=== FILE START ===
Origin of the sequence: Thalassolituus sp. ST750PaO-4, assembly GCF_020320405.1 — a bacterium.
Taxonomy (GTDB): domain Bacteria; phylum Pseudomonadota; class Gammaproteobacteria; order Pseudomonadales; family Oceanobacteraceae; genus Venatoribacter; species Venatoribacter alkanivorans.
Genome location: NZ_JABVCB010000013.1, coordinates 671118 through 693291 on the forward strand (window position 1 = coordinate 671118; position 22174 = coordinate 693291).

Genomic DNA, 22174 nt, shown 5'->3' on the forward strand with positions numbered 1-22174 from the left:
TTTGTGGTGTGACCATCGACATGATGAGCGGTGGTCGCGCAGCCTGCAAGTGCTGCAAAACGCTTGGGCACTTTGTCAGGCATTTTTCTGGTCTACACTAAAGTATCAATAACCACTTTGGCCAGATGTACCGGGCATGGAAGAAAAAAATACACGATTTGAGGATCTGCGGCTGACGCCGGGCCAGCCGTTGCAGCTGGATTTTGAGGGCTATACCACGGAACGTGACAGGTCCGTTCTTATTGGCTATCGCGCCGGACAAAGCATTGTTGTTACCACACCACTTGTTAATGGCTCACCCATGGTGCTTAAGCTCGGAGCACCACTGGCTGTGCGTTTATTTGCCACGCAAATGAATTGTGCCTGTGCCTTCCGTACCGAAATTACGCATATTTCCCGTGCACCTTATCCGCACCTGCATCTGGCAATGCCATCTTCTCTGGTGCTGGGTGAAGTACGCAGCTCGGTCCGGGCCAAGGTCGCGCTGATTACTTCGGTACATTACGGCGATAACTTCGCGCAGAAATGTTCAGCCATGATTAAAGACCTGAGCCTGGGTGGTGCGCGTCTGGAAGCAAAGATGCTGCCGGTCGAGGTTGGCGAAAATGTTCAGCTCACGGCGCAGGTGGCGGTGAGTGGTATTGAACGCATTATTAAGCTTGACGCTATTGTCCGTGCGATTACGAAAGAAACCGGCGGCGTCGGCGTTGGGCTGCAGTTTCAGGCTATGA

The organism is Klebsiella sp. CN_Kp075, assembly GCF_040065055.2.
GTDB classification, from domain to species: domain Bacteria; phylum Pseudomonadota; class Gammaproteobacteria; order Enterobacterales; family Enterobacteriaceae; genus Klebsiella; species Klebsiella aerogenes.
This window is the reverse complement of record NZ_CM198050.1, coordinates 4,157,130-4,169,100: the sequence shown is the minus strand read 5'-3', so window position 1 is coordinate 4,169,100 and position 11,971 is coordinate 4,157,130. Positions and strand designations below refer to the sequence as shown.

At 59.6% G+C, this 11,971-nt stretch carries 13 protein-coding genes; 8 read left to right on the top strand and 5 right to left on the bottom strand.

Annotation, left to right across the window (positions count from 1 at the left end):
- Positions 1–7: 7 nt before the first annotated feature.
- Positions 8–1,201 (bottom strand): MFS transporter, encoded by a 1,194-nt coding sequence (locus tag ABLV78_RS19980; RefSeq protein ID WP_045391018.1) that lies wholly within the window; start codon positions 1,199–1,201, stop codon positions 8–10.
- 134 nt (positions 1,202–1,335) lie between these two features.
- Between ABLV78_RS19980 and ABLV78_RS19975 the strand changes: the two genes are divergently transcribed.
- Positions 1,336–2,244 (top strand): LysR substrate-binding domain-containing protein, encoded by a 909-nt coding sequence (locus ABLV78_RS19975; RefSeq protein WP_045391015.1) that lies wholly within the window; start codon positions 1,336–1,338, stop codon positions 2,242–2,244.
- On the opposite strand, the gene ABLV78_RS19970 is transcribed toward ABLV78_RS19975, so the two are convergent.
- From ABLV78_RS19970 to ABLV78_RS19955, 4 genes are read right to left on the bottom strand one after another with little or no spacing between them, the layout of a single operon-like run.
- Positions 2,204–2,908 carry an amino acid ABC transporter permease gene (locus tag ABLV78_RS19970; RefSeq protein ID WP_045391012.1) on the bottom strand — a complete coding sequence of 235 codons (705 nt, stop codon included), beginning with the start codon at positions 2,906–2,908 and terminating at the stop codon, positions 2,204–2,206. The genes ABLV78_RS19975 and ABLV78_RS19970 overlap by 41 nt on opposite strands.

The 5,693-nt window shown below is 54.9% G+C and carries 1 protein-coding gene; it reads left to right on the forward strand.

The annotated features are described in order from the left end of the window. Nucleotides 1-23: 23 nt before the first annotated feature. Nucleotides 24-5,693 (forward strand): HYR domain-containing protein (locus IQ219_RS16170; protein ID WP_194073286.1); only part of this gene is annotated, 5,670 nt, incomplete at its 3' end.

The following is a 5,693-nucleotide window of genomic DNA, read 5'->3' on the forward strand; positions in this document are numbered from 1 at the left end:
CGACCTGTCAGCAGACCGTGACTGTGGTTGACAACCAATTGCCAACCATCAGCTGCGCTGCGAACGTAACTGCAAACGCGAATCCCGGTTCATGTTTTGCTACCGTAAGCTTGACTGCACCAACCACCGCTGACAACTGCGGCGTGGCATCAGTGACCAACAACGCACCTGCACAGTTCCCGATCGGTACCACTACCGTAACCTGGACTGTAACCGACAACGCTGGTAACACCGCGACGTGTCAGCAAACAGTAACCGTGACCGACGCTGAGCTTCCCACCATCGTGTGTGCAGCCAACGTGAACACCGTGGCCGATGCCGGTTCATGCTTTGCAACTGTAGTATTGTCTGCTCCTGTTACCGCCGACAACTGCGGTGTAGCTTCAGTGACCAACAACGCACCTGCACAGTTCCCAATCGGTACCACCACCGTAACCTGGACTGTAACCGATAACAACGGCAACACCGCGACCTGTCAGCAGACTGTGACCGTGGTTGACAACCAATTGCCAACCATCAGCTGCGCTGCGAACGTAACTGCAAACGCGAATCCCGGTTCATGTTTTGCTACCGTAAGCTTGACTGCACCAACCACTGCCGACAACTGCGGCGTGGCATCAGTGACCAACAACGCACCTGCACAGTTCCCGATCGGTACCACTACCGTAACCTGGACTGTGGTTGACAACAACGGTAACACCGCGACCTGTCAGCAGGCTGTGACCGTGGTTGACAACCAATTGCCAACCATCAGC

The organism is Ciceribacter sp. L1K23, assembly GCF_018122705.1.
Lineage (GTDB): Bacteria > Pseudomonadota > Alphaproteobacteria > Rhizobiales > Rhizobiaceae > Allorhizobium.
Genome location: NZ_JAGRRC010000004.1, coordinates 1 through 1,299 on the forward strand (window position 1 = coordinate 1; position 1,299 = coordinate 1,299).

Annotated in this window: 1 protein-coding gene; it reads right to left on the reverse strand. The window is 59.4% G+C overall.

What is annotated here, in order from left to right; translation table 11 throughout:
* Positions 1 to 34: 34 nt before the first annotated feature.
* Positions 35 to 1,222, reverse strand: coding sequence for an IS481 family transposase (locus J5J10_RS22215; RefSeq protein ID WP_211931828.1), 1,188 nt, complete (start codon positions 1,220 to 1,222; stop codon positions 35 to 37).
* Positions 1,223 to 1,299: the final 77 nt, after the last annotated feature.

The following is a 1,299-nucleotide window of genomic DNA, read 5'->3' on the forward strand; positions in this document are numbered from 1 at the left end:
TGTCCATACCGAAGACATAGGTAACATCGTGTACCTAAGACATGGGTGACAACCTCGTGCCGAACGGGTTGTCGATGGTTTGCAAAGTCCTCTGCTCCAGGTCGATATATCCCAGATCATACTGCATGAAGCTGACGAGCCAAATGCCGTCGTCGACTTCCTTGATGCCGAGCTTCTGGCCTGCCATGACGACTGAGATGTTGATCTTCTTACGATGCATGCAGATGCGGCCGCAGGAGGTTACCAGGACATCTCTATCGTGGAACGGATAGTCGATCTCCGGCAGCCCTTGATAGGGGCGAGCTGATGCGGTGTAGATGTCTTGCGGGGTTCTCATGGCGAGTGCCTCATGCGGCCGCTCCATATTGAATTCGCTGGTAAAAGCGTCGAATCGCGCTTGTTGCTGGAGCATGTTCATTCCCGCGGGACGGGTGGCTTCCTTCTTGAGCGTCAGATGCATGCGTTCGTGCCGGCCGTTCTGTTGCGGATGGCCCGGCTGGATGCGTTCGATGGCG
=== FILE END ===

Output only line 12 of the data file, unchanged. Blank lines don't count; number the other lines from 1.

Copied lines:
- Positions 8–1,201 (bottom strand): MFS transporter, encoded by a 1,194-nt coding sequence (locus tag ABLV78_RS19980; RefSeq protein ID WP_045391018.1) that lies wholly within the window; start codon positions 1,199–1,201, stop codon positions 8–10.